“In the current year we’ve received £613,440 from the council, a sum which has been steadily declining for a number of years,” he said.
“That represents about 6.5% of our turnover, so it’s not a huge proportion but it’s a big sum of money and if the council do withdraw it entirely it’ll be extraordinarily difficult to replace it either through ticket sales or by reducing costs.
“We’re a very slim organisation as it is. We play to audiences about 15% above the national average so we’re almost as successful as it’s possible to be.
“Such a cut would almost certainly have an impact on the level of service we can offer or the programme that we can provide. It is going to be very difficult.”
He said bosses of the city’s major arts organisations would work collectively to combat the effects of cuts. “It’s not about fighting to get on top of everyone else.”
The likely blow to the arts on Tyneside – long considered a jewel in the region’s cultural crown – emerged as Erica Whyman, boss of Newcastle-based theatre company Northern Stage, spoke at a conference at the National Theatre in London.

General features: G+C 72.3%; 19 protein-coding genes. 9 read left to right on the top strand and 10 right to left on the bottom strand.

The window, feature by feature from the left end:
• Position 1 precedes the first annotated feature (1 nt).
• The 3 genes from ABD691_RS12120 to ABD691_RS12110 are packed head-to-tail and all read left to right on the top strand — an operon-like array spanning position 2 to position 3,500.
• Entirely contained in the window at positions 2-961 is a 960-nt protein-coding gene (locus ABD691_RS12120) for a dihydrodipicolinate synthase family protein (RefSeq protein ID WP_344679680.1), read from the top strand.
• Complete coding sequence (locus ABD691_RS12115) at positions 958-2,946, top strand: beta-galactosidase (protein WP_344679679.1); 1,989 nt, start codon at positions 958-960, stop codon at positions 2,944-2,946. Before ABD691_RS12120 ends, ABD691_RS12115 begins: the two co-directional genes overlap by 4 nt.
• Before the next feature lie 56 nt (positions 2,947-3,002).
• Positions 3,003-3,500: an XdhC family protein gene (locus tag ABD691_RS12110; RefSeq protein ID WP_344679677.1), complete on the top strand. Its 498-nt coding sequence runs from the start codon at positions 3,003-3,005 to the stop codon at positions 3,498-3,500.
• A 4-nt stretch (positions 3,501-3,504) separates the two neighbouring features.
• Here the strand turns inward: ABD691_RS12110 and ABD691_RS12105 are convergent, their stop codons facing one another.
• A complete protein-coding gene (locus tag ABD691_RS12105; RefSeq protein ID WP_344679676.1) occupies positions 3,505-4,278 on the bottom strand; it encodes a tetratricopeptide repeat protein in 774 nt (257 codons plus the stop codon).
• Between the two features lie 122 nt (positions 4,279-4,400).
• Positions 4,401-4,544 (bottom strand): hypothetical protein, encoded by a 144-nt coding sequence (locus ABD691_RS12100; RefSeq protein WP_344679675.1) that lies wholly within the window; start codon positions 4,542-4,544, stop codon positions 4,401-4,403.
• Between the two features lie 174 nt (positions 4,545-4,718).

The event, hosted by National Theatre boss Sir Nicholas Hytner and Oscar-winning film director Danny Boyle, was to highlight the effect of national funding cuts on regional theatre.
Mr Boyle, who masterminded the Olympic Games opening ceremony, said he had learnt his craft in the regions, at Bolton’s Octagon Theatre.
Ms Whyman, who leaves Newcastle at the end of the year to join the Royal Shakespeare Company, said after the conference: “My key point was to say I have fallen in love with the North East and wouldn’t be going to the RSC if it hadn’t been for everything I’ve learnt at Northern Stage.”
She had explained how sustained modest investment in culture had helped to transform the city and region.
“What I had to say about Newcastle City Council’s position is that they are having to make very savage cuts which I sincerely believe they don’t want to make.
“The council have been terrifically supportive and have held onto cultural investment pretty tenaciously in the last couple of years.”
She feared a 100% cut could hit others worse than Northern Stage, which receives about £100,000 annually from the council, some 5% of turnover and equal to the cost of making the Christmas show.
“None of us is suggesting we should be exempt but the depth of cuts to local authorities is too much.
“All these so-called non-essential services are essential to people’s quality of life.
“The savings you make in cash terms in cutting the arts are so tiny compared with the good they can do.”